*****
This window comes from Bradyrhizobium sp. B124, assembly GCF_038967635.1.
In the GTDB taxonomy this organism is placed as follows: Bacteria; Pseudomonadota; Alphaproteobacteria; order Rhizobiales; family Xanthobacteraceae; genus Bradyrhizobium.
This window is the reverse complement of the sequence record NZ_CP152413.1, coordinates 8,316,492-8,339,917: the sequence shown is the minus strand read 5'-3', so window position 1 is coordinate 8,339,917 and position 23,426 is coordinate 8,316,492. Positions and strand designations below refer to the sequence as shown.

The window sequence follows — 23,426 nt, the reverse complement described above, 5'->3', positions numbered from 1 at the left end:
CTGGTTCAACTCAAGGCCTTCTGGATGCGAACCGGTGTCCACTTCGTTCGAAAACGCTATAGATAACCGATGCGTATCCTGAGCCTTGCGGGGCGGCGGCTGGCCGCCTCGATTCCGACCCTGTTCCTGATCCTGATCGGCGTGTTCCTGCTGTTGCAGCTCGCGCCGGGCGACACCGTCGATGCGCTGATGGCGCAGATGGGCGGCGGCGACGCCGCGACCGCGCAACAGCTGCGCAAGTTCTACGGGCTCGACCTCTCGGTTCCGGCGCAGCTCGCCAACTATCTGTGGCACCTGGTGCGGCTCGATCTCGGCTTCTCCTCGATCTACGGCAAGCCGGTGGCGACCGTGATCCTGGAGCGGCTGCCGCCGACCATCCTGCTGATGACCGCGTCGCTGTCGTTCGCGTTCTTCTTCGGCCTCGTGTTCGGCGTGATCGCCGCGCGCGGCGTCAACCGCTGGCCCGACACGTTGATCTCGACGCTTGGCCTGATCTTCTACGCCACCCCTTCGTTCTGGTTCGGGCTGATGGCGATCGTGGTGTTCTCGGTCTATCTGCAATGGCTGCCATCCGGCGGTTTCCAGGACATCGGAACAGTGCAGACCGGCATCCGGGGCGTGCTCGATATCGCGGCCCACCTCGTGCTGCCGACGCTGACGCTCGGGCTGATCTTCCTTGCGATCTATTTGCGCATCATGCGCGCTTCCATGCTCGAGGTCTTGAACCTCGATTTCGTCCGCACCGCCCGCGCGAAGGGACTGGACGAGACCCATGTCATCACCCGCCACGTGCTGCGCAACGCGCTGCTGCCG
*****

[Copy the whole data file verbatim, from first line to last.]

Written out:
This window comes from Bradyrhizobium sp. B124, assembly GCF_038967635.1.
In the GTDB taxonomy this organism is placed as follows: Bacteria; Pseudomonadota; Alphaproteobacteria; order Rhizobiales; family Xanthobacteraceae; genus Bradyrhizobium.
This window is the reverse complement of the sequence record NZ_CP152413.1, coordinates 8,316,492-8,339,917: the sequence shown is the minus strand read 5'-3', so window position 1 is coordinate 8,339,917 and position 23,426 is coordinate 8,316,492. Positions and strand designations below refer to the sequence as shown.

The window sequence follows — 23,426 nt, the reverse complement described above, 5'->3', positions numbered from 1 at the left end:
CTGGTTCAACTCAAGGCCTTCTGGATGCGAACCGGTGTCCACTTCGTTCGAAAACGCTATAGATAACCGATGCGTATCCTGAGCCTTGCGGGGCGGCGGCTGGCCGCCTCGATTCCGACCCTGTTCCTGATCCTGATCGGCGTGTTCCTGCTGTTGCAGCTCGCGCCGGGCGACACCGTCGATGCGCTGATGGCGCAGATGGGCGGCGGCGACGCCGCGACCGCGCAACAGCTGCGCAAGTTCTACGGGCTCGACCTCTCGGTTCCGGCGCAGCTCGCCAACTATCTGTGGCACCTGGTGCGGCTCGATCTCGGCTTCTCCTCGATCTACGGCAAGCCGGTGGCGACCGTGATCCTGGAGCGGCTGCCGCCGACCATCCTGCTGATGACCGCGTCGCTGTCGTTCGCGTTCTTCTTCGGCCTCGTGTTCGGCGTGATCGCCGCGCGCGGCGTCAACCGCTGGCCCGACACGTTGATCTCGACGCTTGGCCTGATCTTCTACGCCACCCCTTCGTTCTGGTTCGGGCTGATGGCGATCGTGGTGTTCTCGGTCTATCTGCAATGGCTGCCATCCGGCGGTTTCCAGGACATCGGAACAGTGCAGACCGGCATCCGGGGCGTGCTCGATATCGCGGCCCACCTCGTGCTGCCGACGCTGACGCTCGGGCTGATCTTCCTTGCGATCTATTTGCGCATCATGCGCGCTTCCATGCTCGAGGTCTTGAACCTCGATTTCGTCCGCACCGCCCGCGCGAAGGGACTGGACGAGACCCATGTCATCACCCGCCACGTGCTGCGCAACGCGCTGCTGCCG